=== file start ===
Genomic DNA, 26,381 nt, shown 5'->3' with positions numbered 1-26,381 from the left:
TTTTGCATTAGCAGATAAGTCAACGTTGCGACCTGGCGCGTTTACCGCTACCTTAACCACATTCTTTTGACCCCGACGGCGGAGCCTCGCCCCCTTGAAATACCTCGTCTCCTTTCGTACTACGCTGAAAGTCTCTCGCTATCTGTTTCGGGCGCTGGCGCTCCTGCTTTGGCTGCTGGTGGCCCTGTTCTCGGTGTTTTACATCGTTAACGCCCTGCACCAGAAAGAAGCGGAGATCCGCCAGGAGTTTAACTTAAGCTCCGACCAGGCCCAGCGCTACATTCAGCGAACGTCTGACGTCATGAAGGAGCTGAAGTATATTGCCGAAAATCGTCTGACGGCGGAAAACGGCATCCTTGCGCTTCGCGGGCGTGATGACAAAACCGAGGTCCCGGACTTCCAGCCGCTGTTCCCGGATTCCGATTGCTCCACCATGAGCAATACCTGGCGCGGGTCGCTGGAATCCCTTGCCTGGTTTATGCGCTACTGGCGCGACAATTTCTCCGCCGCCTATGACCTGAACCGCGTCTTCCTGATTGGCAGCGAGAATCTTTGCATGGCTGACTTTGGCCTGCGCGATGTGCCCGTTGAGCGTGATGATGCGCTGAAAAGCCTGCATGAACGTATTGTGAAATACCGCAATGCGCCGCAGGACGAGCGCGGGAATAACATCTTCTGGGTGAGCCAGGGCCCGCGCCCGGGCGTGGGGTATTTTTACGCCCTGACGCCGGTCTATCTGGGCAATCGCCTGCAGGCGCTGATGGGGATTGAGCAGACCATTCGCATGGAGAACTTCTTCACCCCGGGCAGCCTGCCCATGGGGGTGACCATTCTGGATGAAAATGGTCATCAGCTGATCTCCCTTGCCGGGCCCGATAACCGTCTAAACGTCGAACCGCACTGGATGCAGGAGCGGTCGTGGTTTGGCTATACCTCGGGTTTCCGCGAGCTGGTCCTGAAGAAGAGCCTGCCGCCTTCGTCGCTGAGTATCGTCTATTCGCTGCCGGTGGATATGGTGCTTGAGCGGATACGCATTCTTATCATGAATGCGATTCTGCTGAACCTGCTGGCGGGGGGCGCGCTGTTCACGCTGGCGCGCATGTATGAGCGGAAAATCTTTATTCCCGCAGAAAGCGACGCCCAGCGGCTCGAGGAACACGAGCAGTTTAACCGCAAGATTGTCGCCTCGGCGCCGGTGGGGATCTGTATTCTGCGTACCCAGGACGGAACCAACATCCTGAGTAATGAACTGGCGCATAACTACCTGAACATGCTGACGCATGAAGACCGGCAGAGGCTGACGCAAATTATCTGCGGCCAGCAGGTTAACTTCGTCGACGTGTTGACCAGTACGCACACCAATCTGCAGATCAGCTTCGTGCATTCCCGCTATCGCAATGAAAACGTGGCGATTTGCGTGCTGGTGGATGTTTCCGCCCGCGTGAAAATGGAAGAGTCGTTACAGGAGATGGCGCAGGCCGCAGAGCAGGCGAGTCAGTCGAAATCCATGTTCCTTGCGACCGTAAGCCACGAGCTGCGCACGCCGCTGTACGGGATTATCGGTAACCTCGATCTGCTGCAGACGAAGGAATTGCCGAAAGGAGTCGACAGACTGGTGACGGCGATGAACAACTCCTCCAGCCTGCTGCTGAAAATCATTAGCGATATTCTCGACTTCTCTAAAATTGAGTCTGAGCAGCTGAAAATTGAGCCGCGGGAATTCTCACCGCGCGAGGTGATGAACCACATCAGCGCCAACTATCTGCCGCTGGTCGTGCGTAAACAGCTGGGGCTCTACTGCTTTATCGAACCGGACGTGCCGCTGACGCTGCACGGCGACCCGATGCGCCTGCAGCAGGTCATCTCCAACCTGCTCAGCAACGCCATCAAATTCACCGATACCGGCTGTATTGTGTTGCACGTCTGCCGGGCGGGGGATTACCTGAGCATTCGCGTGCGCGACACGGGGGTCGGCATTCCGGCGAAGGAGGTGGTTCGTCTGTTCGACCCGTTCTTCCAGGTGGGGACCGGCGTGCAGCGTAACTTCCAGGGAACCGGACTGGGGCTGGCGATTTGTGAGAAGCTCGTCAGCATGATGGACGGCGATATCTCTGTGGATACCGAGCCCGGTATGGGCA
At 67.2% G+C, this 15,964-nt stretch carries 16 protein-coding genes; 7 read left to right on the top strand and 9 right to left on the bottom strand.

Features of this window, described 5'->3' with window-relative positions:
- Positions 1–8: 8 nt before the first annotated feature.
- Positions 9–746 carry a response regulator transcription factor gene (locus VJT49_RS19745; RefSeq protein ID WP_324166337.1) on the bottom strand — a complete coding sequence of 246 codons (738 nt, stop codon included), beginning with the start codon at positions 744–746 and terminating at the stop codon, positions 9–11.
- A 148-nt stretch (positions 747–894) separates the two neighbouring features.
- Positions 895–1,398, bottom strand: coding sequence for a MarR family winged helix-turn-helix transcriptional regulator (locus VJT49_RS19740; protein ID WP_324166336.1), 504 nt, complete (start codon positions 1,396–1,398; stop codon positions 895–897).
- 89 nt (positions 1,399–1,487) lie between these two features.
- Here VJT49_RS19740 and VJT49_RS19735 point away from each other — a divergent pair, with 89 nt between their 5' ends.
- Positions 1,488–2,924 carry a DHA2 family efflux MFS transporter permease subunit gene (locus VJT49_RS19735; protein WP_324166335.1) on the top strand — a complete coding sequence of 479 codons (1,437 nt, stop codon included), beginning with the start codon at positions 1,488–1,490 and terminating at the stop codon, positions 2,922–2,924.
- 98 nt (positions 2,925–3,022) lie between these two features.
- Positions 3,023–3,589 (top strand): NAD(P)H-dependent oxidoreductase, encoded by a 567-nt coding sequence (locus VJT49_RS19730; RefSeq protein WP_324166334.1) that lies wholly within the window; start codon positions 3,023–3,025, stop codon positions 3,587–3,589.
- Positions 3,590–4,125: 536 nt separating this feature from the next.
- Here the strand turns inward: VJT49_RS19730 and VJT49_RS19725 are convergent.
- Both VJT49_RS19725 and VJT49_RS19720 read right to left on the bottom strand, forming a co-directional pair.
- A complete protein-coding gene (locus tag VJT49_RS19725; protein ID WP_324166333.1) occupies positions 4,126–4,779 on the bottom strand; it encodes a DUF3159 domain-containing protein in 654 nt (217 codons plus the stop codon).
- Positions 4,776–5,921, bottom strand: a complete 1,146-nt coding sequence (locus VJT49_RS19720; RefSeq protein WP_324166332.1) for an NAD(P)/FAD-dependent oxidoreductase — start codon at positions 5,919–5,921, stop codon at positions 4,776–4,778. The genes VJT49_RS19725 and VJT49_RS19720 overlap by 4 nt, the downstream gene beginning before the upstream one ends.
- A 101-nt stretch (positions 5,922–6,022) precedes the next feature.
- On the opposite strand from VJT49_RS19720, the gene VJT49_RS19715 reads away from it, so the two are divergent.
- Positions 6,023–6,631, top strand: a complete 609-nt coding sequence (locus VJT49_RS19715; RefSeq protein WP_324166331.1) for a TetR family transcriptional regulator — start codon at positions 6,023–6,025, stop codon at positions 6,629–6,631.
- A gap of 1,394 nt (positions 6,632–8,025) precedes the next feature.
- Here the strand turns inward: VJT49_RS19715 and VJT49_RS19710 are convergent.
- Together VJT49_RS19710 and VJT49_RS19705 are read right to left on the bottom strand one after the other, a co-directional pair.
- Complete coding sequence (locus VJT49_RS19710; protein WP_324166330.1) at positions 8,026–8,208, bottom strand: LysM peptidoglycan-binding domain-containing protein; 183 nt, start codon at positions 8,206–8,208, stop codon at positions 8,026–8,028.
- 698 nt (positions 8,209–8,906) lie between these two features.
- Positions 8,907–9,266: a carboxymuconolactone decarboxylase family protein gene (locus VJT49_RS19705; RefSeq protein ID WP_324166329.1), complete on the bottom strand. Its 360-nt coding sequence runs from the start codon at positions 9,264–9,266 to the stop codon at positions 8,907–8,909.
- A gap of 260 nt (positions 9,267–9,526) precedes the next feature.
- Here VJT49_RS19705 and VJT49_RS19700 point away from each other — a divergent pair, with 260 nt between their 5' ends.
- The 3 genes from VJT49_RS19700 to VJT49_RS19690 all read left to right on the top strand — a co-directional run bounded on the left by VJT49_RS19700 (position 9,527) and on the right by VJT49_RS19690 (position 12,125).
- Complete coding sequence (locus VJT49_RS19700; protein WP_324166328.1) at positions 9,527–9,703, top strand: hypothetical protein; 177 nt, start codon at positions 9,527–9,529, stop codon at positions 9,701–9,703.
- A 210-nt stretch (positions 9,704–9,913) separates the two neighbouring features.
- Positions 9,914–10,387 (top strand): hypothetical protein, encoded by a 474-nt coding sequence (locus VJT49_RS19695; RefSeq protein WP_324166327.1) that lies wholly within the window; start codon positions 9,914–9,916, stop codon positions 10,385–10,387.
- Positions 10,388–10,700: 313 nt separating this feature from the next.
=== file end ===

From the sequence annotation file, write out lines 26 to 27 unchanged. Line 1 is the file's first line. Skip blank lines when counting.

- 698 nt (positions 8,209–8,906) lie between these two features.
- Positions 8,907–9,266: a carboxymuconolactone decarboxylase family protein gene (locus VJT49_RS19705; RefSeq protein ID WP_324166329.1), complete on the bottom strand. Its 360-nt coding sequence runs from the start codon at positions 9,264–9,266 to the stop codon at positions 8,907–8,909.